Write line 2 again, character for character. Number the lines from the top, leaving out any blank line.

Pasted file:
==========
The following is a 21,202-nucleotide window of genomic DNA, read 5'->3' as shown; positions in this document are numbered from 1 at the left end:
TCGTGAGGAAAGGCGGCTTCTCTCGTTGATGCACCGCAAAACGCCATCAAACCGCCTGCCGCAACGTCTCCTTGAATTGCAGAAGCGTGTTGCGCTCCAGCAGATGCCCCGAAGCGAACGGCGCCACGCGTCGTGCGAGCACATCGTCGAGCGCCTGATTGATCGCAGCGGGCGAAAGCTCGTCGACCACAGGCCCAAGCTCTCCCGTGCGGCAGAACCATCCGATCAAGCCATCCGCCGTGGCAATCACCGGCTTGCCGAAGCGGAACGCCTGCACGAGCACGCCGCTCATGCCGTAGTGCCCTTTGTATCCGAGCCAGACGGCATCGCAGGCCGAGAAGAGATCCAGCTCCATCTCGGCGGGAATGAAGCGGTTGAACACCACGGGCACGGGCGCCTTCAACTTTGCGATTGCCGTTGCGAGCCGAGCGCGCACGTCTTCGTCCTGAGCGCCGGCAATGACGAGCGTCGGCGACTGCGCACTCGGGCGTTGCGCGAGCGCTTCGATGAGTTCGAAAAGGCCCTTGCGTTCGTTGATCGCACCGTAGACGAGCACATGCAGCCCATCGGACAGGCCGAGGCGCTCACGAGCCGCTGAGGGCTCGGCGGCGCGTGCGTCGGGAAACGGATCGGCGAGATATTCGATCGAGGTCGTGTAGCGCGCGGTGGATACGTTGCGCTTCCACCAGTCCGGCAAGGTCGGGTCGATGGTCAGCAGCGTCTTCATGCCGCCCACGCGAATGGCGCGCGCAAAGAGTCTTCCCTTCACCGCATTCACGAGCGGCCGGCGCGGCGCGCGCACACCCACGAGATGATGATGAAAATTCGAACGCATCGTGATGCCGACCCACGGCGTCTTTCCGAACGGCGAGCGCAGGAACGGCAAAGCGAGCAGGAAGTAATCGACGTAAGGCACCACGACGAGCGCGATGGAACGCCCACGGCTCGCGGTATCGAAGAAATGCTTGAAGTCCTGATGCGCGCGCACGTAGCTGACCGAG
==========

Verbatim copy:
TCGTGAGGAAAGGCGGCTTCTCTCGTTGATGCACCGCAAAACGCCATCAAACCGCCTGCCGCAACGTCTCCTTGAATTGCAGAAGCGTGTTGCGCTCCAGCAGATGCCCCGAAGCGAACGGCGCCACGCGTCGTGCGAGCACATCGTCGAGCGCCTGATTGATCGCAGCGGGCGAAAGCTCGTCGACCACAGGCCCAAGCTCTCCCGTGCGGCAGAACCATCCGATCAAGCCATCCGCCGTGGCAATCACCGGCTTGCCGAAGCGGAACGCCTGCACGAGCACGCCGCTCATGCCGTAGTGCCCTTTGTATCCGAGCCAGACGGCATCGCAGGCCGAGAAGAGATCCAGCTCCATCTCGGCGGGAATGAAGCGGTTGAACACCACGGGCACGGGCGCCTTCAACTTTGCGATTGCCGTTGCGAGCCGAGCGCGCACGTCTTCGTCCTGAGCGCCGGCAATGACGAGCGTCGGCGACTGCGCACTCGGGCGTTGCGCGAGCGCTTCGATGAGTTCGAAAAGGCCCTTGCGTTCGTTGATCGCACCGTAGACGAGCACATGCAGCCCATCGGACAGGCCGAGGCGCTCACGAGCCGCTGAGGGCTCGGCGGCGCGTGCGTCGGGAAACGGATCGGCGAGATATTCGATCGAGGTCGTGTAGCGCGCGGTGGATACGTTGCGCTTCCACCAGTCCGGCAAGGTCGGGTCGATGGTCAGCAGCGTCTTCATGCCGCCCACGCGAATGGCGCGCGCAAAGAGTCTTCCCTTCACCGCATTCACGAGCGGCCGGCGCGGCGCGCGCACACCCACGAGATGATGATGAAAATTCGAACGCATCGTGATGCCGACCCACGGCGTCTTTCCGAACGGCGAGCGCAGGAACGGCAAAGCGAGCAGGAAGTAATCGACGTAAGGCACCACGACGAGCGCGATGGAACGCCCACGGCTCGCGGTATCGAAGAAATGCTTGAAGTCCTGATGCGCGCGCACGTAGCTGACCGAG